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in their gardens; but they are rather afraid of it when in blossom, as they say that its fragrance has a strong power upon the feelings.

F. Pray, sir, what does it smell like?

U. O. It is difficult to compare smells exactly; but I think it reminded me of that sweet and mellow odour which one perceives in entering a store-room where ripe fruit is kept.

The fruits of Persia are not excelled by any in the world. The Persians have many fruits that we have not, and we have some that they want. In general, our common and most perfect fruits are either not at all to be had in that country, or are among the worst that it possesses. Thus they have no strawberries, raspberries, or gooseberries, and their apples are not comparable to ours. But, on the other hand, no country produces better pomegranates, mulberries, almonds, peaches, and apricots, all of 'which grow wild in the country, and for which it is said that Europe is indebted to Persia. Oranges and lemons are also natives of the country: they grow to a very large size; but I think they are not so good to the taste as those which we get from St. Michael's, Portugal, and Malta.

Their mulberries enable them to rear a vast number of silk-worms, and, consequently, to obtain a large quantity of the silk which they spin.

H. How much silk do the worms spin in Persia every year?

U. O. I am not certain; but I have been told about 20,000 bales, each of which contains 206lbs. A good deal of it is sold to the Russians, and some comes to England.

Vines are very abundant in Persia, and produce most excellent grapes, which are among the cheapest fruits in the country, and vast quantities are eaten by all classes of people. In England, you know, apples are more commonly eaten than any other fruit; and grapes are more commonly eaten by the Persians than apples are by us. In so large a country, there is, of course, some difference in the quality of the grapes. The vines of Casvin, Ispahan, Shiraz, and Yezd have each their peculiar excellence. I think there can be no better grapes than those of Casvin, where the vine is very extensively cultivated. It is remarkable that, as water is very scarce in that neighbourhood, the vine-dressers only water the vines once a year. This is in April; and the soil, which is clayey, is so good, that it retains sufficient moisture to serve during the summer, after which the rains come on. The vineyards are laid out in long mounds of earth; the vines are not trained up walls or over sticks, as with us, but grow on these mounds as standard-bushes, like our currant or gooseberry bushes. When, however, the vineyards and orchards are enclosed by high walls, as is generally the case near large towns, the vine-dressers like to make some vines run up the wall and curl over on the other side. They effect this by tying a stone to the extremity of the tendril, and this stone, being suspended on the outside, keeps over the wall the ends of the vine.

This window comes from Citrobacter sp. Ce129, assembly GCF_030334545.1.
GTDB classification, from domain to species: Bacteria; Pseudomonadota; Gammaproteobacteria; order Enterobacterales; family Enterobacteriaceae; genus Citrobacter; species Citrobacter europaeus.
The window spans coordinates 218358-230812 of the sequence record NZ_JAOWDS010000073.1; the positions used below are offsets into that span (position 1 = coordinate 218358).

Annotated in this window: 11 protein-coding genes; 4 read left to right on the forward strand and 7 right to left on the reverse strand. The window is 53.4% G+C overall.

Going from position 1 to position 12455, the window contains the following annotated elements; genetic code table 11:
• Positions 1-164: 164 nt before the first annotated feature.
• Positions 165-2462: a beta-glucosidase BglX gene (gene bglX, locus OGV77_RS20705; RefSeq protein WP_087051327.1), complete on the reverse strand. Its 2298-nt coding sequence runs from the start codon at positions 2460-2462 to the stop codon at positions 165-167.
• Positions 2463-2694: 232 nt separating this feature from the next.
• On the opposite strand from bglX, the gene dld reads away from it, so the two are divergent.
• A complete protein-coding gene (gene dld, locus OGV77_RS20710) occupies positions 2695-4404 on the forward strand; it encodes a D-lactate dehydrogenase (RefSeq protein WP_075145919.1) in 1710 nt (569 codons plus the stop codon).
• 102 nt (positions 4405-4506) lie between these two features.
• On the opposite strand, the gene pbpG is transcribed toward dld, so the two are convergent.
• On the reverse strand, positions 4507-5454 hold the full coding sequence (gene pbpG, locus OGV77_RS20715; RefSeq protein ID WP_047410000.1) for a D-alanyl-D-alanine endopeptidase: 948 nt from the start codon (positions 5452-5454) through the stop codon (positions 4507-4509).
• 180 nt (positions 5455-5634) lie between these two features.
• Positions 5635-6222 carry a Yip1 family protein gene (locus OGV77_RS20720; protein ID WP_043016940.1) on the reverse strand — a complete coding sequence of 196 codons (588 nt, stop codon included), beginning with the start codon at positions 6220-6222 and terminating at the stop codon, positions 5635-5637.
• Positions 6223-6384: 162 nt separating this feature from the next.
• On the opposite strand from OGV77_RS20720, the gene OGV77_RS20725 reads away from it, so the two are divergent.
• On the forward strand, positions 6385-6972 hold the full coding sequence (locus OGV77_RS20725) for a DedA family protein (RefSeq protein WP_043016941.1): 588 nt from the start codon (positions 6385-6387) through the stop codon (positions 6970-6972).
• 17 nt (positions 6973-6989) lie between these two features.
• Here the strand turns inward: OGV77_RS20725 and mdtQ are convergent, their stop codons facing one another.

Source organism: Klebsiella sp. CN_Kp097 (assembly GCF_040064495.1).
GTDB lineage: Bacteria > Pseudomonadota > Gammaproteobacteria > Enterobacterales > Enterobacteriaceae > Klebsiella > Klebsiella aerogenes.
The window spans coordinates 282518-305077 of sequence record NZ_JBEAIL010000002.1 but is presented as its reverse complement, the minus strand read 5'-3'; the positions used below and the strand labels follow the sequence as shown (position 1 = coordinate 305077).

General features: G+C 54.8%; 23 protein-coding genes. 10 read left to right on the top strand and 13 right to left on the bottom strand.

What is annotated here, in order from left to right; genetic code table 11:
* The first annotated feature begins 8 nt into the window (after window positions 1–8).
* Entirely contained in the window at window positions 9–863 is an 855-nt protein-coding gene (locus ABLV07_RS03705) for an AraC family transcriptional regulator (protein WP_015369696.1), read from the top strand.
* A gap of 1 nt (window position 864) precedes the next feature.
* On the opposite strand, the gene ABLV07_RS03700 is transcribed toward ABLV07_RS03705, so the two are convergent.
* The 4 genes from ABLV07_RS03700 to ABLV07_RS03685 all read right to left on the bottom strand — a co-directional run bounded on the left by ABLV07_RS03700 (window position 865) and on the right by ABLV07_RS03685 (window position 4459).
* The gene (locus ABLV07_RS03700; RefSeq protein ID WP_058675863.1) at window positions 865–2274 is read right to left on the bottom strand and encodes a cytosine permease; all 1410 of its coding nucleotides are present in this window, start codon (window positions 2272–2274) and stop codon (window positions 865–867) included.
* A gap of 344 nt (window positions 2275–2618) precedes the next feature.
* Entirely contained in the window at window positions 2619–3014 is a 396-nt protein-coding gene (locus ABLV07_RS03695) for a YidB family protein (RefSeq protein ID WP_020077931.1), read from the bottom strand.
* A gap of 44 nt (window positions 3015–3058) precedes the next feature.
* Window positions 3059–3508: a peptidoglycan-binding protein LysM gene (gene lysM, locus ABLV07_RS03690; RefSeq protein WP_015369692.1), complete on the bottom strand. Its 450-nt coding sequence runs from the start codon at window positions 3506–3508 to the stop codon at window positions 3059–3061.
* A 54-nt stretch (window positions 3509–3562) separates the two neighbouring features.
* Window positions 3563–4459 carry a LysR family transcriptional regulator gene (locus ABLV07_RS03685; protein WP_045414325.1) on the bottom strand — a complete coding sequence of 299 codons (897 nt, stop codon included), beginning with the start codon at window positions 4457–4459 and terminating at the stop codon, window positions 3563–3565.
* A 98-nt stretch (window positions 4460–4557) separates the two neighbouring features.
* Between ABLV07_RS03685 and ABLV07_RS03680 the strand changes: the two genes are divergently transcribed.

F. Do they make wine with the grapes, as we do ?

U. O. We don't. All our grape wine comes from abroad. The Persians do make some wine ; but not much, considering how the country abounds in vines. The reason of this I shall have to tell you on some other evening.

Melons I have already mentioned. Cucumbers are very common-more so than with us. The Persians do not slice them up with vinegar and pepper as we do, but are content to dip the end in some salt, and then bite off a great mouthful. Onions are also common, and are highly relished by the common people. I have seen a poor man sit watching for an hour until our cook threw away the offal of the onions, , among which he would search in the hope of finding some that were rejected, or some bits of good onion with the skin. Their other table vegetables are different from ours. I do not remember to have observed cabbages, turnips, carrots, or peas. But they have most of the other sorts of our kitchen vegetables, besides many of their own.

H. Have they any potatoes ?

U. O. Yes, but they are a costly rarity at present-not at all in common use. This vegetable was introduced by Sir John Malcolm, who in his different works speaks with much pride of having done this service to Persia, and considers that it will be numbered among his best claims to be remembered. He was gratified to find that the people called it “ Malcolm's plum ;" but they seem already to have given up this name, for I never heard them call it by any other than ground-apple,” which agrees exactly with the French name for it. The Persians themselves like potatoes well enough; but at present they

are only reared by them in small quantities, chiefly with a view to their being sold to the Europeans at Bushire, Tabreez, and Teheran. Some potatoes, brought from Persia, have lately been planted at Bagdad in Eastern Turkey. If they are properly attended to, they will doubtless succeed very well in that fertile soil and excellent climate.

H. I suppose potatoes will in time become very common in those parts ?

U. O. Very possibly. The Persians, however, are unwilling to admit the excellence of any vegetable which their own country does not naturally produce. Beet-root seems to stand in the place of turnip to the Persians; and they have asparagus, lettuce, and celery. Water-cresses are very common; but the people do not know that they are fit to eat. The natives with whom I sometimes travelled used to appear surprised when they saw my man gather cresses from the brooks and set them before me.

They have a sort of sour gourd, the name of which I have forgotten. It is almost of an egg shape, and is larger than the egg of a goose. It is covered with a thick and smooth purple skin. They take out the middle of this gourd, fill it

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